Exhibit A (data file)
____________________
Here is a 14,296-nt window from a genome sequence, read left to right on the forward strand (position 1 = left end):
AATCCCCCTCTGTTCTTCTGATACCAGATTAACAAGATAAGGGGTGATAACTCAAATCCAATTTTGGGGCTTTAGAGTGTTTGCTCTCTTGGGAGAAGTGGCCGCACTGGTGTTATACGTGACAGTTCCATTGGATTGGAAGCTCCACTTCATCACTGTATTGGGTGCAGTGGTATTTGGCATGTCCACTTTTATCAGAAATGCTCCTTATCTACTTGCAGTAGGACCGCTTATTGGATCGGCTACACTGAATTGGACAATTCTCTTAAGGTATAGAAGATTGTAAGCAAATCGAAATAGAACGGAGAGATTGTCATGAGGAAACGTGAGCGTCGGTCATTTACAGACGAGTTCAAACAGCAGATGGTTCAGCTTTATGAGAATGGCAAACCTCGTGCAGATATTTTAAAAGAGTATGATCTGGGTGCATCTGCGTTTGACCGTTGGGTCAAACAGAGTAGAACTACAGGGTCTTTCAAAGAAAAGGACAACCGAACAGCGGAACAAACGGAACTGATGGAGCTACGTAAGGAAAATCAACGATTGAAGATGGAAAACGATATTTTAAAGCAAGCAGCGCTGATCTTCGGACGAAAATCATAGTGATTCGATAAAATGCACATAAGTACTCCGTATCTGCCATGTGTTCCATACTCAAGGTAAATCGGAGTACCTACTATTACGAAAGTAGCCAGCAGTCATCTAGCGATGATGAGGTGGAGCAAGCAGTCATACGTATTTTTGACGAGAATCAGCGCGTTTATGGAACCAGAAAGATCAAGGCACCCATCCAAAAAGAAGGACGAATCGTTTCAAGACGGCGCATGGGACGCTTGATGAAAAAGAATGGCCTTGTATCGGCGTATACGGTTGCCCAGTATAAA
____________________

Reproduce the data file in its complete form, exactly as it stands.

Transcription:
Here is a 14,296-nt window from a genome sequence, read left to right on the forward strand (position 1 = left end):
AATCCCCCTCTGTTCTTCTGATACCAGATTAACAAGATAAGGGGTGATAACTCAAATCCAATTTTGGGGCTTTAGAGTGTTTGCTCTCTTGGGAGAAGTGGCCGCACTGGTGTTATACGTGACAGTTCCATTGGATTGGAAGCTCCACTTCATCACTGTATTGGGTGCAGTGGTATTTGGCATGTCCACTTTTATCAGAAATGCTCCTTATCTACTTGCAGTAGGACCGCTTATTGGATCGGCTACACTGAATTGGACAATTCTCTTAAGGTATAGAAGATTGTAAGCAAATCGAAATAGAACGGAGAGATTGTCATGAGGAAACGTGAGCGTCGGTCATTTACAGACGAGTTCAAACAGCAGATGGTTCAGCTTTATGAGAATGGCAAACCTCGTGCAGATATTTTAAAAGAGTATGATCTGGGTGCATCTGCGTTTGACCGTTGGGTCAAACAGAGTAGAACTACAGGGTCTTTCAAAGAAAAGGACAACCGAACAGCGGAACAAACGGAACTGATGGAGCTACGTAAGGAAAATCAACGATTGAAGATGGAAAACGATATTTTAAAGCAAGCAGCGCTGATCTTCGGACGAAAATCATAGTGATTCGATAAAATGCACATAAGTACTCCGTATCTGCCATGTGTTCCATACTCAAGGTAAATCGGAGTACCTACTATTACGAAAGTAGCCAGCAGTCATCTAGCGATGATGAGGTGGAGCAAGCAGTCATACGTATTTTTGACGAGAATCAGCGCGTTTATGGAACCAGAAAGATCAAGGCACCCATCCAAAAAGAAGGACGAATCGTTTCAAGACGGCGCATGGGACGCTTGATGAAAAAGAATGGCCTTGTATCGGCGTATACGGTTGCCCAGTATAAA